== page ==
Stoicism is an essential tool in the masculine toolbox. As a philosophy, its central teachings serve to remind us of the unpredictability of the world we live in; how brief our life is and how to be steadfast and strong in the face of its vicissitudes; it gives us a philosophical means to control one’s self and embrace the idea that the source of satisfaction lies not in a dependency on our reflexive senses but rather in our propensity for reason and logic (What/Stoicism). It is a philosophy well suited to practical application, and its modern form in the repertoire of traditional masculinity stems from what Pinker calls a “centuries-long change in Western history, starting from the Middle Ages.” This civilized men and changed a macho ideal of manhood, where violent retaliation for an insult gave way to a more reasoned approach that encouraged “the ability to exert self-control, dignity, reserve, and duty” (Edsall). This, according to Pinker, created “the culture of the gentleman, the man of dignity and quiet strength” (Edsall).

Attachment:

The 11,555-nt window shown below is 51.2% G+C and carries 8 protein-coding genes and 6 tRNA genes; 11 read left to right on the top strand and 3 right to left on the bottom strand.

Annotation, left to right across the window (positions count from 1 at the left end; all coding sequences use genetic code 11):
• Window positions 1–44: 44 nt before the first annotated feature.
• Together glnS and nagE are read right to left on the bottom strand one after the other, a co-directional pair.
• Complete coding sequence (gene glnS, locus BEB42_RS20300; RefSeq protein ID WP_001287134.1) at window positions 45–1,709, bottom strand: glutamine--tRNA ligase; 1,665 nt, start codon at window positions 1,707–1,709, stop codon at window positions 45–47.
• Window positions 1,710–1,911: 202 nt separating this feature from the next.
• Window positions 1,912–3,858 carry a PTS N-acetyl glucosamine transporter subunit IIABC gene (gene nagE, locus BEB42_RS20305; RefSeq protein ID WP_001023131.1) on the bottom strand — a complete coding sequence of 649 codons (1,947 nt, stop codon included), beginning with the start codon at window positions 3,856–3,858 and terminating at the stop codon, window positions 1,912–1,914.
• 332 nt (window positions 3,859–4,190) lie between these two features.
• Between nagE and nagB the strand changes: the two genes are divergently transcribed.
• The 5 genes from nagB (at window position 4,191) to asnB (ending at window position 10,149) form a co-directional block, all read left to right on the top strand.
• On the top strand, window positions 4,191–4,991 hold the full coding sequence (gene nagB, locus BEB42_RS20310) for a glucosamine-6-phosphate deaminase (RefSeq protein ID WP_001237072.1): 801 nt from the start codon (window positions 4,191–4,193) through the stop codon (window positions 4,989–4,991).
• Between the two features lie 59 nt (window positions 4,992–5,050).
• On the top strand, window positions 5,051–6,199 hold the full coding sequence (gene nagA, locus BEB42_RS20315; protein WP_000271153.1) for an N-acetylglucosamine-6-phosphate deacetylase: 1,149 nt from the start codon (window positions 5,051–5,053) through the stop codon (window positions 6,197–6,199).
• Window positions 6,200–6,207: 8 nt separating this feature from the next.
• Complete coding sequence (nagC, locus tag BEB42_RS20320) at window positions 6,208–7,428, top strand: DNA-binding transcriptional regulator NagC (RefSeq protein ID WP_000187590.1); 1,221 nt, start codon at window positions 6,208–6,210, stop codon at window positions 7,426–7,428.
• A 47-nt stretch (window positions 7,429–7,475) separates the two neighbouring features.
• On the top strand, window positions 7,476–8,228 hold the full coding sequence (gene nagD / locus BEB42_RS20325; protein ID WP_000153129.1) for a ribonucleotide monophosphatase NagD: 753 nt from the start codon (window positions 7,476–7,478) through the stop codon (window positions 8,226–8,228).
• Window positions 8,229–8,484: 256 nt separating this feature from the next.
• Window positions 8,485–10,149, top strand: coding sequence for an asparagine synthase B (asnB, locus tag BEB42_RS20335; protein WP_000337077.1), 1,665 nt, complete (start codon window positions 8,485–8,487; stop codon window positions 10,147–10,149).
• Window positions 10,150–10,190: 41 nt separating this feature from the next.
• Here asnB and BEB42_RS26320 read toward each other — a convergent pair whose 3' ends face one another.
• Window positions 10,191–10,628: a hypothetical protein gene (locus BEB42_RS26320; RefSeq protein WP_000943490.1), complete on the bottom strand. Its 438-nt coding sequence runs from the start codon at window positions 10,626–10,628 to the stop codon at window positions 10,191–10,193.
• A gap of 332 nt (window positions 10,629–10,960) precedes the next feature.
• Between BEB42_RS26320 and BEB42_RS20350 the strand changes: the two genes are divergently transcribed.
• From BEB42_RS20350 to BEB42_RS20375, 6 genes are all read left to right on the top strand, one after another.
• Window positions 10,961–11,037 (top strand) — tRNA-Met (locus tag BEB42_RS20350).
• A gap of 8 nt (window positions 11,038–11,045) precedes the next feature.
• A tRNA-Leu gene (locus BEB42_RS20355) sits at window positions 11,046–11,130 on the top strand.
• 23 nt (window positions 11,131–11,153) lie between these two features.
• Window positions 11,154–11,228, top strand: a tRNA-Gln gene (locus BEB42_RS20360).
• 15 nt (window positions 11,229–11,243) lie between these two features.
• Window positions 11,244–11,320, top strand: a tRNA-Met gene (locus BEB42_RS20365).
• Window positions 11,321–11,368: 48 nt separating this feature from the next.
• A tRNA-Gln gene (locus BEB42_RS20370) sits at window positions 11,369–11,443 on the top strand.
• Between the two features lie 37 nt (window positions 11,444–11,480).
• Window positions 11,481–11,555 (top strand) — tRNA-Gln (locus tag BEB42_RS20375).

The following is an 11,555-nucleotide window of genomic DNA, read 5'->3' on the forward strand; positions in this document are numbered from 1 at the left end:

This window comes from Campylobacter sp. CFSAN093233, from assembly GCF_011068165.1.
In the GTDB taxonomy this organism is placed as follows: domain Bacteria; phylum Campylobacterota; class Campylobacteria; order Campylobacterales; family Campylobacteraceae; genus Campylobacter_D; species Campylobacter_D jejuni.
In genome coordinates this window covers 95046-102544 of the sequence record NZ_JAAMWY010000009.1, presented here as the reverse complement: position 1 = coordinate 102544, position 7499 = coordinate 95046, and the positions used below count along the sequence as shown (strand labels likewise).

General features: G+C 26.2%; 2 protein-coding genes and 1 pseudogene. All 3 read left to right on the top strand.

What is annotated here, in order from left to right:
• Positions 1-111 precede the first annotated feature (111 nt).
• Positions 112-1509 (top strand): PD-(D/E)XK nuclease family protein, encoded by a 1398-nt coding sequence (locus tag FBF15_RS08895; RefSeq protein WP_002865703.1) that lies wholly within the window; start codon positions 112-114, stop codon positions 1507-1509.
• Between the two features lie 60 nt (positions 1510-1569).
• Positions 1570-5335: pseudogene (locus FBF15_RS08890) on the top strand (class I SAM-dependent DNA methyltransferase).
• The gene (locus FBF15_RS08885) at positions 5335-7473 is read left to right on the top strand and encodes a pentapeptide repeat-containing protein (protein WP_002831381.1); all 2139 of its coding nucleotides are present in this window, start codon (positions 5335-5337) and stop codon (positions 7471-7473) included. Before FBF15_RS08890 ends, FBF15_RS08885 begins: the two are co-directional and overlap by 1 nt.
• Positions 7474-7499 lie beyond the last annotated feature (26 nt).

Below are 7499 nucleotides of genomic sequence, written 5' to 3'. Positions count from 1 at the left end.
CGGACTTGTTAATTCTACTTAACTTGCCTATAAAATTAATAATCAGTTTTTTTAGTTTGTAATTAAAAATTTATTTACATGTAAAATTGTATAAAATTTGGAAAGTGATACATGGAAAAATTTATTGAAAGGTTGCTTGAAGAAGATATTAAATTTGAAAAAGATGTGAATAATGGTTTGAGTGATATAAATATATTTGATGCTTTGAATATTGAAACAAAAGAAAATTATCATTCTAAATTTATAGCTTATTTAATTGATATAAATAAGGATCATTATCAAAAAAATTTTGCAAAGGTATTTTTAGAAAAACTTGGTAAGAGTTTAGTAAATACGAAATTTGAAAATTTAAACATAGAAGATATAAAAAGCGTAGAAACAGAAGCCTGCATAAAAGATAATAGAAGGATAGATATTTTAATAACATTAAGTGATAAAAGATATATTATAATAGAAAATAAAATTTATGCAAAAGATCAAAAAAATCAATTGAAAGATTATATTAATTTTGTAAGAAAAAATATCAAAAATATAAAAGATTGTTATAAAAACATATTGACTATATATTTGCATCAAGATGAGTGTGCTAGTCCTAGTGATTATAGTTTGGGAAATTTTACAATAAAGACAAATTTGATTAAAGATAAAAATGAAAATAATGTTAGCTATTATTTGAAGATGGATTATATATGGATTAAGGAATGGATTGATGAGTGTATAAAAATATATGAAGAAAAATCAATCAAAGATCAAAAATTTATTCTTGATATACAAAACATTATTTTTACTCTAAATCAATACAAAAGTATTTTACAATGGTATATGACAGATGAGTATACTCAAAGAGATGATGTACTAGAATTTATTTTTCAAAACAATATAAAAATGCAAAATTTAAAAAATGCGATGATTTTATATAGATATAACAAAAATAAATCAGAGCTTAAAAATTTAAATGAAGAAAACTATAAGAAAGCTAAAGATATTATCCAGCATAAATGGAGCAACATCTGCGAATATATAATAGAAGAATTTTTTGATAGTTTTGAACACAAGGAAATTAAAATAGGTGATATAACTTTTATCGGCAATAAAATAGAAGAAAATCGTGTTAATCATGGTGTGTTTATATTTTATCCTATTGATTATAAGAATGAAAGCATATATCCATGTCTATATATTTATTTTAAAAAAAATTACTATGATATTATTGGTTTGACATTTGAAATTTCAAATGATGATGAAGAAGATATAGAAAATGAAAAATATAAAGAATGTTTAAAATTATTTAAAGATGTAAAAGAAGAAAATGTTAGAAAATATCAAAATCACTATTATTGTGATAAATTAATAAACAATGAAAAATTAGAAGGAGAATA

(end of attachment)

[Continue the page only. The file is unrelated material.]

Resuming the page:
Pinker’s historical perspective recalls an example that may surprise many who believe that the defining characteristics of medieval man were barbarity and cruelty. There is a rather touching anecdote about an individual who, throughout the Middle Ages, was considered to be the very model of manhood. William Marshal (c. 1146-1219 AD) was not born great but ended up being both Earl of Pembroke and regent of England. He was at once a courtier, schooled in the gentle art of chivalry, and also a man’s man, considered by his contemporaries to be “the best knight in all the world” (Starkey 120). When King John of England died in 1216, he left a fractured kingdom rent with civil war. On his deathbed, he gave the guardianship of his nine-year-old son, Henry, to Marshal, whom, he said, never acted against him regardless of what he had done (Starkey 119). It was a big thing to ask of a man who was already seventy. The barons of England were in open revolt and a large part of the kingdom had already been conquered by France; yet, he accepted the guardianship. Disregarding his own self-interest, Marshal met the boy who would one day become Henry III but who, at the moment of intercepting him while en route to Gloucester, had not yet been crowned and had nothing of real value to offer. Facing the world’s greatest knight, Henry entrusted himself to his care, saying, “God grant you grace to take good care of us” (Starkey 120). Stepping at once toward the small boy and kneeling in front of him, Marshal gripped the hilt of his sword and promised to protect and serve the future king “in good faith” for as long as he had strength in his bones. As the chroniclers recorded it, all the barons and knights who witnessed this broke down in tears, as did Marshal (Starkey 120).